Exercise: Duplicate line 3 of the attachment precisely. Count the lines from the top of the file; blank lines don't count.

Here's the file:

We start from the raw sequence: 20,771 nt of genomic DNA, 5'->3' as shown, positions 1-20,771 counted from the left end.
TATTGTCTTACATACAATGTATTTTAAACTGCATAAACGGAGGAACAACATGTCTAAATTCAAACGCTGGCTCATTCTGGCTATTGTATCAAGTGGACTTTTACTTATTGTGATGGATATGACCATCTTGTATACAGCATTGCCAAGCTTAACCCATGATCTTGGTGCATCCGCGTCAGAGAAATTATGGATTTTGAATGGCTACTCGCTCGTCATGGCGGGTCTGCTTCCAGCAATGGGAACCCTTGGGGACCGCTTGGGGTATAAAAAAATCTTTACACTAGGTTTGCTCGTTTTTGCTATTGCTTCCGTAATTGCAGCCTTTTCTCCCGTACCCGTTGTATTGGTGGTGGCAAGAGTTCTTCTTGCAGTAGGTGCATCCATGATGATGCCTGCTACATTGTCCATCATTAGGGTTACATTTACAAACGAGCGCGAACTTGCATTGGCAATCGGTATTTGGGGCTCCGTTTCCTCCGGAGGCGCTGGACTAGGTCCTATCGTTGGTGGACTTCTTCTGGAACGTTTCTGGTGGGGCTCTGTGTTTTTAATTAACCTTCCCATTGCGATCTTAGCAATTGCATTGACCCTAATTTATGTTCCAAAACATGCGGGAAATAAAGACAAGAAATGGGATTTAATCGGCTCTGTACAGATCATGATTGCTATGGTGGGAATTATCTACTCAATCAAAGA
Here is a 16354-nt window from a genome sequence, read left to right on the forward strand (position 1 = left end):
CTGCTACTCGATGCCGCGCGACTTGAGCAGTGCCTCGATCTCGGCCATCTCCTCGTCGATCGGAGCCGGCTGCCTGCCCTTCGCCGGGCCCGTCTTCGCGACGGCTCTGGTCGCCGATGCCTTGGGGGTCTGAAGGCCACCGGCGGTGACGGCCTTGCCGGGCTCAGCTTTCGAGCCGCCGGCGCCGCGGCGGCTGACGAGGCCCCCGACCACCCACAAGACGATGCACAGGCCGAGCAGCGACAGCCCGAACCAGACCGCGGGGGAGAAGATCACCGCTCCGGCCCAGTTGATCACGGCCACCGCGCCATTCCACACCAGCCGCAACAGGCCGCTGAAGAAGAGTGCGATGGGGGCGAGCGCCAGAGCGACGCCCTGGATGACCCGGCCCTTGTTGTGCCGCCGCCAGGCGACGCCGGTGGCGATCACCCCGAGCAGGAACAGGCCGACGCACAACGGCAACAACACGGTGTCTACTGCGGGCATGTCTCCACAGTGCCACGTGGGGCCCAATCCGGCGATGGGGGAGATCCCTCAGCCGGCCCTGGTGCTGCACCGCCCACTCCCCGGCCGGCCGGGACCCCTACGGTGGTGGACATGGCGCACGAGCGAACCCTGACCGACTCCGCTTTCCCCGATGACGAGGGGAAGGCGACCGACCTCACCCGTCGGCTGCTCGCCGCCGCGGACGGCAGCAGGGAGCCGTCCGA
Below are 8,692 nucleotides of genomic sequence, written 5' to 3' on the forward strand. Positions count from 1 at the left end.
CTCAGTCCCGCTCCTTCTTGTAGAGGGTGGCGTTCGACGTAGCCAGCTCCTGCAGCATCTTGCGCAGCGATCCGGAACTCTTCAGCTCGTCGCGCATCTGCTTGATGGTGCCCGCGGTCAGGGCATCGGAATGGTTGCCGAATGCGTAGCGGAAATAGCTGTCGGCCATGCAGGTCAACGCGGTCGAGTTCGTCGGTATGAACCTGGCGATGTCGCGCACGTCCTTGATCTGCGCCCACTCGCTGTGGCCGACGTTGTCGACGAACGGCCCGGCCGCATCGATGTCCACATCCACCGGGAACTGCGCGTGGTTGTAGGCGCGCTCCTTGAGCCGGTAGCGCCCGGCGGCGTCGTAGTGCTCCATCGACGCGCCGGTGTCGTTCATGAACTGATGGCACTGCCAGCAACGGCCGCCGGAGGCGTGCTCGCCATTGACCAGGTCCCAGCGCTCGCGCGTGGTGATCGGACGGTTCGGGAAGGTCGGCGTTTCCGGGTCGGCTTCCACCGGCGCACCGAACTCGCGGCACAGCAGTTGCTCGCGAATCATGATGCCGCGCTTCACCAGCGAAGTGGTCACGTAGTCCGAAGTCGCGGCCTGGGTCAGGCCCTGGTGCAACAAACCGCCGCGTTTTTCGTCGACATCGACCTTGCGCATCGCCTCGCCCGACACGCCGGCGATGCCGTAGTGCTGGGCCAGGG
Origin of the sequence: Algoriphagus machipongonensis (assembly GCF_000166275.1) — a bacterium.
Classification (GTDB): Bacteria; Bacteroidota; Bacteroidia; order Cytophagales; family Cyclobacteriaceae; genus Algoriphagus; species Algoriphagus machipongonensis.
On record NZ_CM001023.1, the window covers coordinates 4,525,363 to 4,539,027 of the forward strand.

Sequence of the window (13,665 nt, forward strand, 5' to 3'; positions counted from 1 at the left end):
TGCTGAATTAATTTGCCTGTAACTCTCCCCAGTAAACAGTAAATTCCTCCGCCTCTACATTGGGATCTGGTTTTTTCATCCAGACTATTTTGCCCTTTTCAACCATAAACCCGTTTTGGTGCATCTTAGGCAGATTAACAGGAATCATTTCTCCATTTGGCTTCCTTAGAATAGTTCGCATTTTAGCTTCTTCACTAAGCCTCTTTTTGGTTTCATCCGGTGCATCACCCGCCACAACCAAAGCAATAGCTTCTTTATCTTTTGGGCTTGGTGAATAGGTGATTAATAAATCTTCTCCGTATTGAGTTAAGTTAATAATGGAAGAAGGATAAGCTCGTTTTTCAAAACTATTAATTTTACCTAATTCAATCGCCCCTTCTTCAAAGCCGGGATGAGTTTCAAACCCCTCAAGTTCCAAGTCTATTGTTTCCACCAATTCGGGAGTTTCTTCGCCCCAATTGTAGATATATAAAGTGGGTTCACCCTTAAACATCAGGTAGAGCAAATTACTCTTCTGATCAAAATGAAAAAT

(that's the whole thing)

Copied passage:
Here is a 16354-nt window from a genome sequence, read left to right on the forward strand (position 1 = left end):